Although we have hosted a bustling discussion board as a service to our readers for nearly a decade, IIDB has been so successful that it has grown beyond Internet Infidels’ ability to manage it. Because we recognize that IIDB has been a valued resource to many of our readers for several years, we feel that it is in the best interest of everyone to turn the bulk of it over to capable administrators who can give it the attention it deserves, rather than either letting it fall into neglect as absentee landlords, or shutting it down altogether.
(Of course, there’s a lot more to that story than meets the eye, but you see where I’m going with this.)
The terrific Heathen Hangout has gone through several changes of hands since its first incarnation as an off-shoot of IIDB. The very civil and friendly ThinkHumanism forum evolved from the tiny forum on the Humanist Society of Scotland’s website, which all the regular posters abandonded when (in their view, of course) a bunch of numpties took over the HSS a few years ago. All of these are examples of how internet communities can be saved and developed, provided there is the will to do so. I’ve no doubt the community of posters at RDF had the will if only they’d been given the opportunity.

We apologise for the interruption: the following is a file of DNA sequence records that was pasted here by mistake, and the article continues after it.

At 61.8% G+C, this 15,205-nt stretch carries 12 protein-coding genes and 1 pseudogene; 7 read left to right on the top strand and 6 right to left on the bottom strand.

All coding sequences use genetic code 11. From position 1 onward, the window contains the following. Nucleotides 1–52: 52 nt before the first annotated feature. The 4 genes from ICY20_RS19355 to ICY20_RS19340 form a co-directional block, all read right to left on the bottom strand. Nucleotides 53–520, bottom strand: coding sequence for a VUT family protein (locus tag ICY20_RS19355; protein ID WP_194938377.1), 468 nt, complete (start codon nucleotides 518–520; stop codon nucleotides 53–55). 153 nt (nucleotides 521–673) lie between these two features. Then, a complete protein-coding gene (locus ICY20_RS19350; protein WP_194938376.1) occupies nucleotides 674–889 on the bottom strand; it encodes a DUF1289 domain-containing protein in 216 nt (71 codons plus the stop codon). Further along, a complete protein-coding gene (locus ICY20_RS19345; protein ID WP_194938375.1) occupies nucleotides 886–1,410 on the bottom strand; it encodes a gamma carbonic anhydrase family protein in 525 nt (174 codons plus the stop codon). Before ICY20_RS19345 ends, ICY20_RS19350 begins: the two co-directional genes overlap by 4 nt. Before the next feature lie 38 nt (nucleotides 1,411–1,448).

That they weren’t, beggars belief.
Here’s a few useful blogs, I’ve come across:
RDF moderator, Peter Harrison’s done a few posts. The latest is here: My reaction to the overreaction
From a former poster: On the RDF’s demise
Detailed analyses from Gurder at Heathen Hub, the latest is here:
From Richard Dawkins: An apology
Podblack Cat’s latest blog helps us with the question of whether Josh Timonen is really a good guy: